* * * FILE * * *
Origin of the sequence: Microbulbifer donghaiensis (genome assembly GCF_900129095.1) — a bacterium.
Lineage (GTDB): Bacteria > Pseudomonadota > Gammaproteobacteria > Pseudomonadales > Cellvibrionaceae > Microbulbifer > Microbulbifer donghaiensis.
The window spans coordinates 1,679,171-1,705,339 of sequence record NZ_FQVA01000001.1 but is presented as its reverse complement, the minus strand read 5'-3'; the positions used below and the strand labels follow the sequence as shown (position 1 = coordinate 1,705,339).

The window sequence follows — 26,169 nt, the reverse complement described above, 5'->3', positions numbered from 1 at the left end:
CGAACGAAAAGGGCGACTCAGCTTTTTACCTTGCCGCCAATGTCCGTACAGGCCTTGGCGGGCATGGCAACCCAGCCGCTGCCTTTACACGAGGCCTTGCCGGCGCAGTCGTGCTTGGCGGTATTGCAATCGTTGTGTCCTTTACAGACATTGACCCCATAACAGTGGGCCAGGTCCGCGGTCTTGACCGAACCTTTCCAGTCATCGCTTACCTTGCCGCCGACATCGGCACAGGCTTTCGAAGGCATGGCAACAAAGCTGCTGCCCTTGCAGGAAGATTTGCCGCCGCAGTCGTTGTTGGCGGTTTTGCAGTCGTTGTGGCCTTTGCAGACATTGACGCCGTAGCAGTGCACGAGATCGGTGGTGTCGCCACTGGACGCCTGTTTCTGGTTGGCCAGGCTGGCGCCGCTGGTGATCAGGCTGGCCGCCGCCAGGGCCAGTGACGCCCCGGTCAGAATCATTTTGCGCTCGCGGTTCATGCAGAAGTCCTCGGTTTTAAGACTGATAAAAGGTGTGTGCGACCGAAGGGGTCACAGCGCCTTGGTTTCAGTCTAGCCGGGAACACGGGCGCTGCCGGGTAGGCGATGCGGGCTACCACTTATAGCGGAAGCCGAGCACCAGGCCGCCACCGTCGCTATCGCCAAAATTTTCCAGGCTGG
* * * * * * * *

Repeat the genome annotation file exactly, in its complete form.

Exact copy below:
Origin of the sequence: Microbulbifer donghaiensis (genome assembly GCF_900129095.1) — a bacterium.
Lineage (GTDB): Bacteria > Pseudomonadota > Gammaproteobacteria > Pseudomonadales > Cellvibrionaceae > Microbulbifer > Microbulbifer donghaiensis.
The window spans coordinates 1,679,171-1,705,339 of sequence record NZ_FQVA01000001.1 but is presented as its reverse complement, the minus strand read 5'-3'; the positions used below and the strand labels follow the sequence as shown (position 1 = coordinate 1,705,339).

The window sequence follows — 26,169 nt, the reverse complement described above, 5'->3', positions numbered from 1 at the left end:
CGAACGAAAAGGGCGACTCAGCTTTTTACCTTGCCGCCAATGTCCGTACAGGCCTTGGCGGGCATGGCAACCCAGCCGCTGCCTTTACACGAGGCCTTGCCGGCGCAGTCGTGCTTGGCGGTATTGCAATCGTTGTGTCCTTTACAGACATTGACCCCATAACAGTGGGCCAGGTCCGCGGTCTTGACCGAACCTTTCCAGTCATCGCTTACCTTGCCGCCGACATCGGCACAGGCTTTCGAAGGCATGGCAACAAAGCTGCTGCCCTTGCAGGAAGATTTGCCGCCGCAGTCGTTGTTGGCGGTTTTGCAGTCGTTGTGGCCTTTGCAGACATTGACGCCGTAGCAGTGCACGAGATCGGTGGTGTCGCCACTGGACGCCTGTTTCTGGTTGGCCAGGCTGGCGCCGCTGGTGATCAGGCTGGCCGCCGCCAGGGCCAGTGACGCCCCGGTCAGAATCATTTTGCGCTCGCGGTTCATGCAGAAGTCCTCGGTTTTAAGACTGATAAAAGGTGTGTGCGACCGAAGGGGTCACAGCGCCTTGGTTTCAGTCTAGCCGGGAACACGGGCGCTGCCGGGTAGGCGATGCGGGCTACCACTTATAGCGGAAGCCGAGCACCAGGCCGCCACCGTCGCTATCGCCAAAATTTTCCAGGCTGG